Step-Parent Adoption in Tennessee

 In Domestic Law

There are many situations in which a parent may wish to adopt their spouse’s child. In Tennessee, there are some important factors to consider when making this decision, as well as some aspects of Tennessee law that can make adoption difficult.


The first point to consider regarding an attempt to adopt a step-child is whether or not you are married. While Tennessee law does not require that a potential adoptive parent be married to the biological parent, being married can make the outcome more favorable and also make the process smoother. When the parties are not married, certain parts of the process can become more difficult. A step-parent adoption of a married couple is classified as a “Relative Adoption”, and oftentimes, courts will waive the normal adoption requirement of a home study. Home studies can be expensive and can take a lot of time. Therefore if you are not married to the biological parent, it may be much more difficult to obtain the adoption.

The Non-Custodial Biological Parent

After taking marriage into consideration, and opting to move forward in a step-parent adoption, the parties must address the current situation regarding the non-custodial biological parent. There are only two reasons that the non-custodial biological parent would not have to consent to the step-parent adoption:

  1. The other parent is deceased or
  2.  The other parent has had their rights involuntarily terminated by the courts

If the other biological parent is available, you should consider simply asking for written consent for the step-parent to adopt. The other parent may find that option appealing because it would relieve that person of financial obligations to the child. If the other parent does give consent, the written statement from the other biological parent would be presented to the court along with the request for adoption. If, however, the opposing parent does not consent, there may still be a way, in limited circumstances, to get their legal rights involuntarily revoked, such as in situations of abuse or abandonment. Regardless of if you are actively asking the other parent’s permission, the parties seeking the adoption must notify the biological parent of the request. There are ways to do this, even if you are unsure where the other parent is, such as posting the notification in the newspaper. A lawyer can help you decide the best method of notifying the other individual, if you are unaware of where they live or work.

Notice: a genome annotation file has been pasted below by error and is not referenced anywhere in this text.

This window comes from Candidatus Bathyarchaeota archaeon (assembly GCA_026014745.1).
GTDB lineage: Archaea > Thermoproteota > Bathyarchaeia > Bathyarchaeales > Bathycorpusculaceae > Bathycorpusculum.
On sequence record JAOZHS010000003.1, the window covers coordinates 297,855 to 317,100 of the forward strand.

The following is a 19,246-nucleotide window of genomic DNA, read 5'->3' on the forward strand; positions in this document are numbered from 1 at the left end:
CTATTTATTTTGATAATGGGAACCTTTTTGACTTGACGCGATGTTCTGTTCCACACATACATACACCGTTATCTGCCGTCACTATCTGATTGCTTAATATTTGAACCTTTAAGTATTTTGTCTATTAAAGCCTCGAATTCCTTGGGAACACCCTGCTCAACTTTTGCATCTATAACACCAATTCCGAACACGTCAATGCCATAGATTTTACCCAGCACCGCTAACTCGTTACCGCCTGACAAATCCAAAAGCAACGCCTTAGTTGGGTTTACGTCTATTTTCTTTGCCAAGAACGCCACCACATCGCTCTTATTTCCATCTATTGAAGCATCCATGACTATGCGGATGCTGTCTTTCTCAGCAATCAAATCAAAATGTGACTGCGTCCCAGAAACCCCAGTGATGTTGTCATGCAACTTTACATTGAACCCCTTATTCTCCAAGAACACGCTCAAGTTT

Within ten business days of the petition requesting adoption, there must also be a verified statement submitted, stating that the parties seeking the adoption have consulted with the Putative Father Registry. The parties have to consult with said registry about if there are any other claims of paternity of the child, and if the parental rights were terminated or would need to be terminated to proceed with adoption. A putative father registry is a registry of men that don’t have a legal relationship to a child, but claims a child is his. Essentially, the registry is meant for men who are not married, to be able to keep a list, legally, of any women with whom he may have fathered a child, in order to maintain his legal rights to fatherhood.

PATH Parenting Course

A third part of step-parent adoption in Tennessee is a parenting course called “PATH” (Parents As Tender Healers). This class is usually a 7 week long course, one night a week. Each class is about three hours long, and it is meant as a parenting class, to decide if adoption is right for you. During this class, you will also be fingerprinted and have your background checked.

Age of Child

One final consideration of step-parent adoption is age. Minors that are aged 14 and above are required to give their own written consent to being adopted by a step parent.

Step-parent adoption can be a very long and complicated process. Having a lawyer to guide the way is highly advisable, as it can become a very overwhelming process. If you are considering adopting your step-child, please contact us today. We’d be happy to review your case with you.